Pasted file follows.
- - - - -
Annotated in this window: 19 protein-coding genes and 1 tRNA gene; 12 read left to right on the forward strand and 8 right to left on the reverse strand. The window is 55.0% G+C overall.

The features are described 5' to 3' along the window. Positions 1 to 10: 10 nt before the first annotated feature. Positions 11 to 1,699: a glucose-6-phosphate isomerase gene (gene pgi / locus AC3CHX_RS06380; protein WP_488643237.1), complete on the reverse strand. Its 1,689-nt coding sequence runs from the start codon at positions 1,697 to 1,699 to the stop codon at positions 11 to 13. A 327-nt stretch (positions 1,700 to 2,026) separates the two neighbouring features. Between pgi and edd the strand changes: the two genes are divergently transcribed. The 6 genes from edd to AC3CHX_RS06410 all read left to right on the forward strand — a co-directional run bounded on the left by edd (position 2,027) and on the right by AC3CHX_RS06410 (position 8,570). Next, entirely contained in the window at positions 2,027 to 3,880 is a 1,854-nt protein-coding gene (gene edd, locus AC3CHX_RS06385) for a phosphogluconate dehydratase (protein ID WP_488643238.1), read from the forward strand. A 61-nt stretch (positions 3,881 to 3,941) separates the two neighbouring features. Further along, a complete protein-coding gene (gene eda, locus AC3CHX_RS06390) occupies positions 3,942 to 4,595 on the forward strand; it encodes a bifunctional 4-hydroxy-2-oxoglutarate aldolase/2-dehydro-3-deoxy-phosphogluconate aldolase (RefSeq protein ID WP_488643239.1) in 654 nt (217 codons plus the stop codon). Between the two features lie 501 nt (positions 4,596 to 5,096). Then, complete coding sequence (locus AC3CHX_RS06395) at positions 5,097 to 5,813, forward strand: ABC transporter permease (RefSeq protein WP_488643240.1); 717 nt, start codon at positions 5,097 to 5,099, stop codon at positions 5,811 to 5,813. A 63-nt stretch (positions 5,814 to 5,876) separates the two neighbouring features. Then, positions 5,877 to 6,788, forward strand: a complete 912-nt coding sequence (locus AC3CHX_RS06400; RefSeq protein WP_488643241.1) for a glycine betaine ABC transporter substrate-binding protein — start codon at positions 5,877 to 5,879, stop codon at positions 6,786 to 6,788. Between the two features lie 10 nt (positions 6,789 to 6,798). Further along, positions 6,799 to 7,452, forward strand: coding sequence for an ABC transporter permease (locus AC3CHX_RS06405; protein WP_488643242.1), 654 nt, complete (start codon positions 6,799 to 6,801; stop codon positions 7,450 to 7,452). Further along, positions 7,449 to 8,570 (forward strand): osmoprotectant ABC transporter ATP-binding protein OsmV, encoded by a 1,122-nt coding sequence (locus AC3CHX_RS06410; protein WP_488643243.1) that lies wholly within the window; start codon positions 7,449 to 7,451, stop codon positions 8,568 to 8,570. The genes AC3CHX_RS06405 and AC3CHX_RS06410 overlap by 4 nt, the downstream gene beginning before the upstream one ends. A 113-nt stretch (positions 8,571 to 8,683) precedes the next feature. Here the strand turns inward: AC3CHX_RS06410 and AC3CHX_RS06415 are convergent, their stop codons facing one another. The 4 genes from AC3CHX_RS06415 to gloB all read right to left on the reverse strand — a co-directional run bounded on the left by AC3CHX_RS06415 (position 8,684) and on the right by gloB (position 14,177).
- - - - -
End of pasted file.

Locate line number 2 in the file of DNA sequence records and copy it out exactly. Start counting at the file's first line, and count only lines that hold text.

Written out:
The features are described 5' to 3' along the window. Positions 1 to 10: 10 nt before the first annotated feature. Positions 11 to 1,699: a glucose-6-phosphate isomerase gene (gene pgi / locus AC3CHX_RS06380; protein WP_488643237.1), complete on the reverse strand. Its 1,689-nt coding sequence runs from the start codon at positions 1,697 to 1,699 to the stop codon at positions 11 to 13. A 327-nt stretch (positions 1,700 to 2,026) separates the two neighbouring features. Between pgi and edd the strand changes: the two genes are divergently transcribed. The 6 genes from edd to AC3CHX_RS06410 all read left to right on the forward strand — a co-directional run bounded on the left by edd (position 2,027) and on the right by AC3CHX_RS06410 (position 8,570). Next, entirely contained in the window at positions 2,027 to 3,880 is a 1,854-nt protein-coding gene (gene edd, locus AC3CHX_RS06385) for a phosphogluconate dehydratase (protein ID WP_488643238.1), read from the forward strand. A 61-nt stretch (positions 3,881 to 3,941) separates the two neighbouring features. Further along, a complete protein-coding gene (gene eda, locus AC3CHX_RS06390) occupies positions 3,942 to 4,595 on the forward strand; it encodes a bifunctional 4-hydroxy-2-oxoglutarate aldolase/2-dehydro-3-deoxy-phosphogluconate aldolase (RefSeq protein ID WP_488643239.1) in 654 nt (217 codons plus the stop codon). Between the two features lie 501 nt (positions 4,596 to 5,096). Then, complete coding sequence (locus AC3CHX_RS06395) at positions 5,097 to 5,813, forward strand: ABC transporter permease (RefSeq protein WP_488643240.1); 717 nt, start codon at positions 5,097 to 5,099, stop codon at positions 5,811 to 5,813. A 63-nt stretch (positions 5,814 to 5,876) separates the two neighbouring features. Then, positions 5,877 to 6,788, forward strand: a complete 912-nt coding sequence (locus AC3CHX_RS06400; RefSeq protein WP_488643241.1) for a glycine betaine ABC transporter substrate-binding protein — start codon at positions 5,877 to 5,879, stop codon at positions 6,786 to 6,788. Between the two features lie 10 nt (positions 6,789 to 6,798). Further along, positions 6,799 to 7,452, forward strand: coding sequence for an ABC transporter permease (locus AC3CHX_RS06405; protein WP_488643242.1), 654 nt, complete (start codon positions 6,799 to 6,801; stop codon positions 7,450 to 7,452). Further along, positions 7,449 to 8,570 (forward strand): osmoprotectant ABC transporter ATP-binding protein OsmV, encoded by a 1,122-nt coding sequence (locus AC3CHX_RS06410; protein WP_488643243.1) that lies wholly within the window; start codon positions 7,449 to 7,451, stop codon positions 8,568 to 8,570. The genes AC3CHX_RS06405 and AC3CHX_RS06410 overlap by 4 nt, the downstream gene beginning before the upstream one ends. A 113-nt stretch (positions 8,571 to 8,683) precedes the next feature. Here the strand turns inward: AC3CHX_RS06410 and AC3CHX_RS06415 are convergent, their stop codons facing one another. The 4 genes from AC3CHX_RS06415 to gloB all read right to left on the reverse strand — a co-directional run bounded on the left by AC3CHX_RS06415 (position 8,684) and on the right by gloB (position 14,177).